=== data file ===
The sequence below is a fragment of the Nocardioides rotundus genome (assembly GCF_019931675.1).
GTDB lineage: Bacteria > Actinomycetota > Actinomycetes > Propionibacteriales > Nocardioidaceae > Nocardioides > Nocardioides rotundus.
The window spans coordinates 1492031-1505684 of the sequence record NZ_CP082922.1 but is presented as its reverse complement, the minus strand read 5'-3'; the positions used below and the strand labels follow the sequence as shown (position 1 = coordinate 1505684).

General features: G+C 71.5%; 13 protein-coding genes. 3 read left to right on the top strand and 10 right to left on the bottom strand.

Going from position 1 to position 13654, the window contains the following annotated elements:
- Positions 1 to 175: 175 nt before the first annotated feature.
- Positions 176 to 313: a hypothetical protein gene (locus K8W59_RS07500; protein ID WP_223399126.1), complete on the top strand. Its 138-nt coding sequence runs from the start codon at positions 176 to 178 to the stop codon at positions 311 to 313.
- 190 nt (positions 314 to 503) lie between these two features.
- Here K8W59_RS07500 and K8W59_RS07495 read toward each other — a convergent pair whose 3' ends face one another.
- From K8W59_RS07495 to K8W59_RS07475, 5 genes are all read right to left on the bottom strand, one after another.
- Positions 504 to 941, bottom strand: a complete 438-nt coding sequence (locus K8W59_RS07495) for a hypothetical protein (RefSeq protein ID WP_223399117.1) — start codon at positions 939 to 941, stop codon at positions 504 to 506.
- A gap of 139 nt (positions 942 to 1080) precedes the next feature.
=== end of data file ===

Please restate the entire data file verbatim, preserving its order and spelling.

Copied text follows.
The sequence below is a fragment of the Nocardioides rotundus genome (assembly GCF_019931675.1).
GTDB lineage: Bacteria > Actinomycetota > Actinomycetes > Propionibacteriales > Nocardioidaceae > Nocardioides > Nocardioides rotundus.
The window spans coordinates 1492031-1505684 of the sequence record NZ_CP082922.1 but is presented as its reverse complement, the minus strand read 5'-3'; the positions used below and the strand labels follow the sequence as shown (position 1 = coordinate 1505684).

General features: G+C 71.5%; 13 protein-coding genes. 3 read left to right on the top strand and 10 right to left on the bottom strand.

Going from position 1 to position 13654, the window contains the following annotated elements:
- Positions 1 to 175: 175 nt before the first annotated feature.
- Positions 176 to 313: a hypothetical protein gene (locus K8W59_RS07500; protein ID WP_223399126.1), complete on the top strand. Its 138-nt coding sequence runs from the start codon at positions 176 to 178 to the stop codon at positions 311 to 313.
- 190 nt (positions 314 to 503) lie between these two features.
- Here K8W59_RS07500 and K8W59_RS07495 read toward each other — a convergent pair whose 3' ends face one another.
- From K8W59_RS07495 to K8W59_RS07475, 5 genes are all read right to left on the bottom strand, one after another.
- Positions 504 to 941, bottom strand: a complete 438-nt coding sequence (locus K8W59_RS07495) for a hypothetical protein (RefSeq protein ID WP_223399117.1) — start codon at positions 939 to 941, stop codon at positions 504 to 506.
- A gap of 139 nt (positions 942 to 1080) precedes the next feature.